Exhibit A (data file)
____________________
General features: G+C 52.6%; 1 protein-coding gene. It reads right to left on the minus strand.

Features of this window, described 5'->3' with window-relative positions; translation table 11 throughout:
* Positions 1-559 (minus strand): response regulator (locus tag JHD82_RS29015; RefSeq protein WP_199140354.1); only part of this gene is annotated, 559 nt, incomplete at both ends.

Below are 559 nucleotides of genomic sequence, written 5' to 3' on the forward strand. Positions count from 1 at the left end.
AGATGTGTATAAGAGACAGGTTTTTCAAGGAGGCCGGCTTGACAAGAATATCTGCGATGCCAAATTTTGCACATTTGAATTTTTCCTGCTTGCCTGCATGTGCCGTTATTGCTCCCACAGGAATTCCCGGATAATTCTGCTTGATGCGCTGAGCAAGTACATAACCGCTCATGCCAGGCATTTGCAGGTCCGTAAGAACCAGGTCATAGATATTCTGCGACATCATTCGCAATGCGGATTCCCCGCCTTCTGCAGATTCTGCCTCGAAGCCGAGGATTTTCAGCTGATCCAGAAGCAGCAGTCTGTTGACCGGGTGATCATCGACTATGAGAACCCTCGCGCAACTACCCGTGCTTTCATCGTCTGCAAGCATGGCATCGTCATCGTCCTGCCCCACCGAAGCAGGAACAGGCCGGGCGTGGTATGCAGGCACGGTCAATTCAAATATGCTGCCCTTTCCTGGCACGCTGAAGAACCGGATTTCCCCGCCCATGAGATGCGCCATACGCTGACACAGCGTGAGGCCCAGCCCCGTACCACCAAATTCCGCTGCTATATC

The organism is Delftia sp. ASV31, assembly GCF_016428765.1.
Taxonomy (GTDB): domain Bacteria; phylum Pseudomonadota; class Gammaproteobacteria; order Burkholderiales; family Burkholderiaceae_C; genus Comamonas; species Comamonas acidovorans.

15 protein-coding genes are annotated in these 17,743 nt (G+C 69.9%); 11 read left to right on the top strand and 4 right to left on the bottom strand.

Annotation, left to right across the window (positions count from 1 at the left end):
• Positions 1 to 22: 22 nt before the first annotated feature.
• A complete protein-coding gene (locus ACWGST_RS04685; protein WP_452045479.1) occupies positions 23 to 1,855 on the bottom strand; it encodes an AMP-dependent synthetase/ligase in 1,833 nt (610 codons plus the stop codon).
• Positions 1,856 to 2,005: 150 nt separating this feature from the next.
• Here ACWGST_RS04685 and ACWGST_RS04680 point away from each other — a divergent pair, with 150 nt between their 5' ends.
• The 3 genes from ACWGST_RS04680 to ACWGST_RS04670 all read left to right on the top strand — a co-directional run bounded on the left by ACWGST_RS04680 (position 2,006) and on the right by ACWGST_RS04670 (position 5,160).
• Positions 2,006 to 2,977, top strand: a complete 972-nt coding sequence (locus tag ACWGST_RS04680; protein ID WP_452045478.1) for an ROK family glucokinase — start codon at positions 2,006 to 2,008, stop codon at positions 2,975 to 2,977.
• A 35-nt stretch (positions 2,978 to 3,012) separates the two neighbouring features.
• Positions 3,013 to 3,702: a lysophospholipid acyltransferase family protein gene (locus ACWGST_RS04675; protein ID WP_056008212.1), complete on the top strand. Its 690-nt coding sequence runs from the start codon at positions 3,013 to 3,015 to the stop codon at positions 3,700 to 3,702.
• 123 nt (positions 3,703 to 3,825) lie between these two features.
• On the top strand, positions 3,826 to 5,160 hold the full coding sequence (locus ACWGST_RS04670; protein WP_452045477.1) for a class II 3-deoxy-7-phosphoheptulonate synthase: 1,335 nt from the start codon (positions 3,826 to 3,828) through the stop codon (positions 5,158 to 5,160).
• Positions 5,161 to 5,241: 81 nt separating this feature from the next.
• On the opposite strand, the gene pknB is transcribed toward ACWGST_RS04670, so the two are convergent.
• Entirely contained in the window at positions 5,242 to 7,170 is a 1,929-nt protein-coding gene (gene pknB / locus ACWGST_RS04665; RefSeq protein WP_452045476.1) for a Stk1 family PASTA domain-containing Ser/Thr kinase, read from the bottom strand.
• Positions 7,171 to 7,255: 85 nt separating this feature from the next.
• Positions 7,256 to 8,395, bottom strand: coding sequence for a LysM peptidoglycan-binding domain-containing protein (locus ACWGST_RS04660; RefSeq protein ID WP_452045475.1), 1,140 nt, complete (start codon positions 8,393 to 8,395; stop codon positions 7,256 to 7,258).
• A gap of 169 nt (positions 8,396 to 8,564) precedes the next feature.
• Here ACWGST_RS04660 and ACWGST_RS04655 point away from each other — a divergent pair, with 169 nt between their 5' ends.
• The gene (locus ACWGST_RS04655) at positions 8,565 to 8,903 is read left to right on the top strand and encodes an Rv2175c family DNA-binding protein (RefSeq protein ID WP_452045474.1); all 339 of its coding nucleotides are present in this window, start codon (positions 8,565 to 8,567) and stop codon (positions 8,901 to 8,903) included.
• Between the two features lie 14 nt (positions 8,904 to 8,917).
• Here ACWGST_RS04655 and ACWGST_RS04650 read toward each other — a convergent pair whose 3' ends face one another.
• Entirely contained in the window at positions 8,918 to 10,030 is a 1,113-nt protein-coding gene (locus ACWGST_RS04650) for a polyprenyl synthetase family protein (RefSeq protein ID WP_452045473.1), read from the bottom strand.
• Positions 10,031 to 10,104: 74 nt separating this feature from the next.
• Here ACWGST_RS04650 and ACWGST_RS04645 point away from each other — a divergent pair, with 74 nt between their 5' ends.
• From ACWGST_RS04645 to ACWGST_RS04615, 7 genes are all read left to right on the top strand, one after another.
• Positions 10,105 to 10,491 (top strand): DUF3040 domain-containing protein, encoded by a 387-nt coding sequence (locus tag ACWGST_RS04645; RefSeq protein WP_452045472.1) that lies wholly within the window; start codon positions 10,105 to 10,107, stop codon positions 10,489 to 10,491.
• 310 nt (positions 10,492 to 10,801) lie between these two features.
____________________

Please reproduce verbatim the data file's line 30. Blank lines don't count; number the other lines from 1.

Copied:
• Entirely contained in the window at positions 8,918 to 10,030 is a 1,113-nt protein-coding gene (locus ACWGST_RS04650) for a polyprenyl synthetase family protein (RefSeq protein ID WP_452045473.1), read from the bottom strand.